A BUMPER Bank Holiday weekend on Barry Island was marred after the beach was left in an appalling state, with what has been called an "unprecedented" amount of litter being left behind.

Thousands travelled to Barry during the hot weather, with cars queuing until late into the afternoon to enjoy Whitmore Bay.

However, many have been left disgusted after photographs emerged of the massive amount of rubbish left strewn across the sand.

As a response the Vale council has said it will be getting tough on litter bugs, with director of environment and housing services, Miles Punter saying "enough is enough".

He said: “Huge numbers of visitors flocked to Barry Island to enjoy the warm weather over the bank holiday weekend and unfortunately some have shown a complete disregard for one of the Vale’s most iconic locations.

“Unprecedented quantities of rubbish were left by day trippers and the council has had to bring in extra resources to deal with this problem.

“The clean-up operation began on Monday evening and resumed at 6.30am on Tuesday, with staff being drafted in from other areas to help tackle the issue.

“There is never any excuse for leaving litter on the beach and, quite frankly, enough is enough.

“The council has carried out major improvement works at Barry Island in recent years to once again establish the area as a premier seaside resort and this kind of irresponsible behaviour will not be tolerated.

“We will be increasing our enforcement patrols over the summer period, with anyone found to be littering liable to be issued with a £75 fixed penalty notice, while they could also face possible prosecution.

“It may also be necessary to use our CCTV cameras to help identify offenders.”

Friends of Barry Beaches spokeswoman Claire Curtis said: "Most visitors to Barry Island had made the effort to tie their rubbish in bags and take them to the bins, but it was clear that some people had no intention of clearing up after themselves.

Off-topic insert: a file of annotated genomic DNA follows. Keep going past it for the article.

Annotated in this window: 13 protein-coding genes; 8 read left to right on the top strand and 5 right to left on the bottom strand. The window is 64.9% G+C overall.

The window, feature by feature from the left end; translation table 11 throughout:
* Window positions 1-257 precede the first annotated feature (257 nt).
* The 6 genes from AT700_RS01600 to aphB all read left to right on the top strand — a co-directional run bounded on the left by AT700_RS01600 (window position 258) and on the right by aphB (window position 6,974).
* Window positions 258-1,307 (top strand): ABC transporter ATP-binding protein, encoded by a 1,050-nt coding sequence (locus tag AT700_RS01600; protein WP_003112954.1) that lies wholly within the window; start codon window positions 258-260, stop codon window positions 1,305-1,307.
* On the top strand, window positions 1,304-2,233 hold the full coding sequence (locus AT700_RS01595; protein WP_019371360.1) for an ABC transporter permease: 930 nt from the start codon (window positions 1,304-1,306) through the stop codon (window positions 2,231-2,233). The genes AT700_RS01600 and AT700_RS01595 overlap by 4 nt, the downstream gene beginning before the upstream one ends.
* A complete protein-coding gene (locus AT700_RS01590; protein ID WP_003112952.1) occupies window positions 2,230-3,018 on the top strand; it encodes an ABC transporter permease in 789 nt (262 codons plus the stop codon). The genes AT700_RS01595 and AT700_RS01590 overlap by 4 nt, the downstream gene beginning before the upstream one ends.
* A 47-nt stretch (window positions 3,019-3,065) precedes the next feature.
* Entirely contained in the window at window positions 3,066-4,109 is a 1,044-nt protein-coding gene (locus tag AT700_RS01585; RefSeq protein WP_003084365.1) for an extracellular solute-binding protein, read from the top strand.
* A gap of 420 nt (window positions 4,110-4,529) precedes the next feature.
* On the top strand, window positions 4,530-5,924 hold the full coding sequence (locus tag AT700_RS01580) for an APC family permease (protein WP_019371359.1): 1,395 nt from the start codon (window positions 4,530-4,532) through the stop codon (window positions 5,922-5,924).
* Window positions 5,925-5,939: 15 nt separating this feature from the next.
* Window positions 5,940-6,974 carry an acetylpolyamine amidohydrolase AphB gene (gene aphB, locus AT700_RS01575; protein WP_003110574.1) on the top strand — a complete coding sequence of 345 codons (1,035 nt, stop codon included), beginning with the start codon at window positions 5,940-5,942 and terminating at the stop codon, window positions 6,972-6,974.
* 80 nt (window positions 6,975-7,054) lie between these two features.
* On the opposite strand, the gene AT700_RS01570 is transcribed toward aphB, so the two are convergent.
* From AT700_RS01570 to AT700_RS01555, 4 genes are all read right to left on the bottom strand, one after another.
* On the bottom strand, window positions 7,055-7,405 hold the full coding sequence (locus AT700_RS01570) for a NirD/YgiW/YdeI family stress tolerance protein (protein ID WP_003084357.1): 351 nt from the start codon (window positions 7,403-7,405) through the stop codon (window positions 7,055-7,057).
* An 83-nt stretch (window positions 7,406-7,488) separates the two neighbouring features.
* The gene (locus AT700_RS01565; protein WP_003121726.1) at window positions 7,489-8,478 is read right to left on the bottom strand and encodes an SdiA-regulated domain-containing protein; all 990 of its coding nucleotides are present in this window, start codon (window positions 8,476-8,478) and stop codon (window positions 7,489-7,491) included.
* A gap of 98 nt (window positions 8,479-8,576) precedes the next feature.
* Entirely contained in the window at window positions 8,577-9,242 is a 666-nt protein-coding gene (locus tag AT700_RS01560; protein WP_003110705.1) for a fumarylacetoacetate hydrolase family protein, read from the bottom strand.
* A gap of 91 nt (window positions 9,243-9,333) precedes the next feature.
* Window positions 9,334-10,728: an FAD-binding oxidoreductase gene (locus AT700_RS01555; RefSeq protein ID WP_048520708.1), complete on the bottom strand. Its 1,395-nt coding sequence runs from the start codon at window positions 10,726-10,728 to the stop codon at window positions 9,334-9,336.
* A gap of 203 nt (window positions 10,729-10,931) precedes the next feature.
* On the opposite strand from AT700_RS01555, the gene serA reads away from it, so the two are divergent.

“There has been a lot of media and social pressure recently on the issues with waste and particularly plastics and the impact on marine wildlife. It is clear we still have a long way to go to educate people and change habits.

"It is clear from the response our Facebook page received that a lot of people are angry about the way our beautiful beach was treated, and it is pressure like this that will ultimately change people’s behaviour.”

Barry resident and #2MinuteBeachClean campaigner, Aoife Blight said it was sad that the beach was left in a state because of visitors with a "somebody else will deal with it" mentality.

Mrs Blight said: “It's a pity that those visitors didn't take their rubbish home with them when they saw the full bins.

“It was lovely however to see people taking action, like the two girls who went out and did a litter pick.

“We need more people like them visiting and caring for our beach."

The Ysgol St Baruc schoolgirls, seven-year-old Nia Davies and friend Amelie Alexander, 8, were singled out by some social media users for taking matters into their own hands and collecting litter from the beach.

Mum-of-two Jodie Davies, 38, of Barry Island, said: “There were circles of rubbish where groups had been and walked away.

“We collected crisp packets, drinks bottles and so many wet wipes and even abandoned towels and inflatables.

“The council had put the large waste bins on the entrance to the beach, but they were overflowing,

“In just 40 minutes we filled three black bags and four carrier bags.

Amelie’s mum Beth Alexander said: "How a family with children can justify leaving their rubbish behind I just don’t know.

“People come in their hundreds and more to enjoy the beach, it takes no time at all to pick your rubbish up after you."

She added that the girls were considering making their litter pick a monthly event.

“Amelie and Nia are keen to make their litter pick at least a monthly event," she said.

“They’ve had a great response on Twitter and Facebook from various local groups and environment groups."